Delaware sized ice block broke off of Antarctica

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Less than a week ago, a block of ice separated itself from Antarctica. A block that is the size of Delaware is now located in the Weddell Sea, floating aimlessly.

Although there is no danger of sea level rising, this shows us what global warming does to sea floating ice shelves. Scientists said that break of this one trillion tons block of ice changed the shape of Antarctic’s west peninsula for the next few decades.

The break of this ice block was confirmed by scientists at Project Midas, a research team that gathers scientists from Aberystwyth University and Swansea University, using data from NASA satellites.

Ice block known as Larsen C started growing rapidly this January, and has increased in length to 120 miles and left the iceberg hanging by a line of ice wide less than 3 miles. Scientists had been keeping eye on the rift for years before this happened.

They said they expected this to happen and add that they “have been surprised how long it took for the rift to break through the final few kilometers of ice,” It’s hard to predict what happens next. “It may remain in one piece but is more likely to break into fragments,” said the project’s lead investigator Adrian Luckman. Some parts could sail to warmer waters in the north, and some parts could stay in the same are for years to come.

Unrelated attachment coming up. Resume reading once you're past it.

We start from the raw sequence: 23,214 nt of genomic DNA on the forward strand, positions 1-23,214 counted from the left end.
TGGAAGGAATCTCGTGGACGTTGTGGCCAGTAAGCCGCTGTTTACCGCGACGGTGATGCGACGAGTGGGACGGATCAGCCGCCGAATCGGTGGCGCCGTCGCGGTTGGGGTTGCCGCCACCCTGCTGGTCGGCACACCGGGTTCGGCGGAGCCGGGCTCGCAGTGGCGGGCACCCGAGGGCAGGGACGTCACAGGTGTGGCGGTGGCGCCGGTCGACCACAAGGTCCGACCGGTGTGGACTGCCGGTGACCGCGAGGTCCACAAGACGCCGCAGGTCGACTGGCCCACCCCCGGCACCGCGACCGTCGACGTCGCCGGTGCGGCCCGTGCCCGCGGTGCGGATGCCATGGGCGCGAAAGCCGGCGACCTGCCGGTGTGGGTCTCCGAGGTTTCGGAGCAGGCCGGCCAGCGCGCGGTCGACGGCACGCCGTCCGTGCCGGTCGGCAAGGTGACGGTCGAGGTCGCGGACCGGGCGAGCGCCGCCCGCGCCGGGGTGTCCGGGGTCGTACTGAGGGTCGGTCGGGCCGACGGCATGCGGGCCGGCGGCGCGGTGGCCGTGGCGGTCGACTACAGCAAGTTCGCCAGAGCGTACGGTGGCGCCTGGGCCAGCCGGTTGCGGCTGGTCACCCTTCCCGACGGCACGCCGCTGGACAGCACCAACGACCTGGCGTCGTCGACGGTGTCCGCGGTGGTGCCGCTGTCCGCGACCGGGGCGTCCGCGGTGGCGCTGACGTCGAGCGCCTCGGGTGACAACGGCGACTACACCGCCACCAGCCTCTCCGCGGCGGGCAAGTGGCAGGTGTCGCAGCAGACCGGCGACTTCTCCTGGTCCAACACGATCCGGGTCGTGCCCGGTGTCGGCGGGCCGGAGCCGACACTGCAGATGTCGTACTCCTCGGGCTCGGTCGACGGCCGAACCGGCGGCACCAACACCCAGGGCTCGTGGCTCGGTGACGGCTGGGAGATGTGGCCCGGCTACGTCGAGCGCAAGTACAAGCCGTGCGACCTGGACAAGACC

Scientists are divided on opinions about whether this was inducted by man made climate changes or not. Although the warming slowed it’s paste, Antarctica was the fastest warming place on Earth for most of the 20th century..

“We’re not aware of any link to human-induced climate change” said Martin O’Leary, this glaciologist at Project Midas added that break away of the iceberg is natural process called calving.

Scientists said that this is very useful event that will help them study fracturing of the ice shelves, adding that this is a rare opportunity to understand how rising can temperature rising affect the region.

Some are worried that this Larsen C reducing by 12% by calving could destabilize rest of the shelves. This thick ice platforms floating on the ocean at the edge of the Antarctic are holding back glaciers that feed into them.

Larsen C is named after the Norwegian explorer Carl Anton Larsen, the man who discovered it in 1893. Larsen Ice Shelf is part of the glacier string. It was first photographed in the 1960s, and even than one could spot the crack.

Ice shelves form as ice sheets (large accumulations of snow on the surface of the land) which then flow downhill to the ocean. The shelves lose weight in the form of icebergs or by melting on the bottom.

Checking if sheet is gaining as much ice as it is losing is one of the ways to see how healthy it is.

Ice sheets are getting bigger with snow accumulating and freezing on the top of the land, and they lose ice by melting or calving. Shelves are known to collapse of big enough iceberg calves off. That is how Larsen A and Larsen B disappeared in 1952 and 2002.

Larsen C probably wont collapse for decades more, but it has retreated farther back than in the last 125 years. Scientists said that by more bergs detaching “it will become weaker and eventually fall apart in a domino effect”. Larsens A and B held back small amount of glacial ice, but if all the ice behind Larsen C melted away, sea level would rise for about half an inch.

“As climate warming advances farther south, it will affect larger and larger ice shelves that currently hold back bigger and bigger glaciers, so their collapse will contribute more to sea level rise,” said Eric Rignot, a UC Irvine glaciologist and research scientist at NASA’s Jet Propulsion Laboratory.